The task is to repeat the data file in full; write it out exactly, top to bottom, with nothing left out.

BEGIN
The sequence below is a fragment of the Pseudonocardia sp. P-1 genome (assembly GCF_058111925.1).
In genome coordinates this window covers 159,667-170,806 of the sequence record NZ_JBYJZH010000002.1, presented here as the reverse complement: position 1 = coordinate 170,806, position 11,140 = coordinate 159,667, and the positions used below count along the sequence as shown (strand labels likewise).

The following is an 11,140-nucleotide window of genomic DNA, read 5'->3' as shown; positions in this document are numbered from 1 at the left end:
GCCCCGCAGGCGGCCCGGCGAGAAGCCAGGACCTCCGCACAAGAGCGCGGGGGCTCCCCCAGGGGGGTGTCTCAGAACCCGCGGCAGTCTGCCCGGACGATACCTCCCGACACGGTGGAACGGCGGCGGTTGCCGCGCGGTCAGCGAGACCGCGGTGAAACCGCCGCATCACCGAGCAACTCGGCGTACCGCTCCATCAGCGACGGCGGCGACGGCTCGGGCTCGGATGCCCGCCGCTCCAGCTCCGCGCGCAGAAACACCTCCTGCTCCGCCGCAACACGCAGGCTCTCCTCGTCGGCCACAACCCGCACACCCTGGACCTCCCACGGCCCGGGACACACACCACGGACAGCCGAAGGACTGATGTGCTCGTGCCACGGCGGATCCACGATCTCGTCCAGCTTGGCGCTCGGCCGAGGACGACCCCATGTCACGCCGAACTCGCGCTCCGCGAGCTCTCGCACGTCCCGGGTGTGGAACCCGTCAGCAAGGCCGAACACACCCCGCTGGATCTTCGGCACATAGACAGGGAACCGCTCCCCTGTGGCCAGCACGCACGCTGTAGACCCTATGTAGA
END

The sequence below is a fragment of the Pseudonocardia sp. P-1 genome (assembly GCF_058111925.1).
In genome coordinates this window covers 159,667-170,806 of the sequence record NZ_JBYJZH010000002.1, presented here as the reverse complement: position 1 = coordinate 170,806, position 11,140 = coordinate 159,667, and the positions used below count along the sequence as shown (strand labels likewise).

The following is an 11,140-nucleotide window of genomic DNA, read 5'->3' as shown; positions in this document are numbered from 1 at the left end:
GCCCCGCAGGCGGCCCGGCGAGAAGCCAGGACCTCCGCACAAGAGCGCGGGGGCTCCCCCAGGGGGGTGTCTCAGAACCCGCGGCAGTCTGCCCGGACGATACCTCCCGACACGGTGGAACGGCGGCGGTTGCCGCGCGGTCAGCGAGACCGCGGTGAAACCGCCGCATCACCGAGCAACTCGGCGTACCGCTCCATCAGCGACGGCGGCGACGGCTCGGGCTCGGATGCCCGCCGCTCCAGCTCCGCGCGCAGAAACACCTCCTGCTCCGCCGCAACACGCAGGCTCTCCTCGTCGGCCACAACCCGCACACCCTGGACCTCCCACGGCCCGGGACACACACCACGGACAGCCGAAGGACTGATGTGCTCGTGCCACGGCGGATCCACGATCTCGTCCAGCTTGGCGCTCGGCCGAGGACGACCCCATGTCACGCCGAACTCGCGCTCCGCGAGCTCTCGCACGTCCCGGGTGTGGAACCCGTCAGCAAGGCCGAACACACCCCGCTGGATCTTCGGCACATAGACAGGGAACCGCTCCCCTGTGGCCAGCACGCACGCTGTAGACCCTATGTAGA